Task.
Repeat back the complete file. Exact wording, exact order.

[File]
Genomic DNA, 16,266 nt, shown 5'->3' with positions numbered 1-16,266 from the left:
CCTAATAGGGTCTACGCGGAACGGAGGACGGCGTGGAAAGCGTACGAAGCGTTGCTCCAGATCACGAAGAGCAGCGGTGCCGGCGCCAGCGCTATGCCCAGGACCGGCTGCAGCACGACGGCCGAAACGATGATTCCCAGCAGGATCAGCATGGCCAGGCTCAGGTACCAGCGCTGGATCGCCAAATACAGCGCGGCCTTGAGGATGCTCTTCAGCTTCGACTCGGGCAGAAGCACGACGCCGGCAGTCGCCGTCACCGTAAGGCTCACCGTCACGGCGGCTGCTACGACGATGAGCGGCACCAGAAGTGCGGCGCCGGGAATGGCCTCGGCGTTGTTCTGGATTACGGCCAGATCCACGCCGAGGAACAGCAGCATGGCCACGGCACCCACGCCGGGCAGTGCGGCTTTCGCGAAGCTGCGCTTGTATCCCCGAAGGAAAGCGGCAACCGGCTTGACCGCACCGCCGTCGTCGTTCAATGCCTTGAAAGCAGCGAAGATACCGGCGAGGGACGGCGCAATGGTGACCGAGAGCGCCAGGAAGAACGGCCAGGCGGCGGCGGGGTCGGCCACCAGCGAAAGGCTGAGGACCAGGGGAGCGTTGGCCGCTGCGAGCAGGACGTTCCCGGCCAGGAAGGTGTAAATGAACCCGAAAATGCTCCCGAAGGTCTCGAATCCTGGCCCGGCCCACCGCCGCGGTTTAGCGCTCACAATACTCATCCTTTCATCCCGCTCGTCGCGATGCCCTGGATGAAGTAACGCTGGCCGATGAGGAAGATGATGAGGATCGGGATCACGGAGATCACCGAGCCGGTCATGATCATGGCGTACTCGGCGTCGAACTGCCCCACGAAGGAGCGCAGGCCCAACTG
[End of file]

Genomic DNA, 16,266 nt, shown 5'->3' with positions numbered 1-16,266 from the left:
CCTAATAGGGTCTACGCGGAACGGAGGACGGCGTGGAAAGCGTACGAAGCGTTGCTCCAGATCACGAAGAGCAGCGGTGCCGGCGCCAGCGCTATGCCCAGGACCGGCTGCAGCACGACGGCCGAAACGATGATTCCCAGCAGGATCAGCATGGCCAGGCTCAGGTACCAGCGCTGGATCGCCAAATACAGCGCGGCCTTGAGGATGCTCTTCAGCTTCGACTCGGGCAGAAGCACGACGCCGGCAGTCGCCGTCACCGTAAGGCTCACCGTCACGGCGGCTGCTACGACGATGAGCGGCACCAGAAGTGCGGCGCCGGGAATGGCCTCGGCGTTGTTCTGGATTACGGCCAGATCCACGCCGAGGAACAGCAGCATGGCCACGGCACCCACGCCGGGCAGTGCGGCTTTCGCGAAGCTGCGCTTGTATCCCCGAAGGAAAGCGGCAACCGGCTTGACCGCACCGCCGTCGTCGTTCAATGCCTTGAAAGCAGCGAAGATACCGGCGAGGGACGGCGCAATGGTGACCGAGAGCGCCAGGAAGAACGGCCAGGCGGCGGCGGGGTCGGCCACCAGCGAAAGGCTGAGGACCAGGGGAGCGTTGGCCGCTGCGAGCAGGACGTTCCCGGCCAGGAAGGTGTAAATGAACCCGAAAATGCTCCCGAAGGTCTCGAATCCTGGCCCGGCCCACCGCCGCGGTTTAGCGCTCACAATACTCATCCTTTCATCCCGCTCGTCGCGATGCCCTGGATGAAGTAACGCTGGCCGATGAGGAAGATGATGAGGATCGGGATCACGGAGATCACCGAGCCGGTCATGATCATGGCGTACTCGGCGTCGAACTGCCCCACGAAGGAGCGCAGGCCCAACTG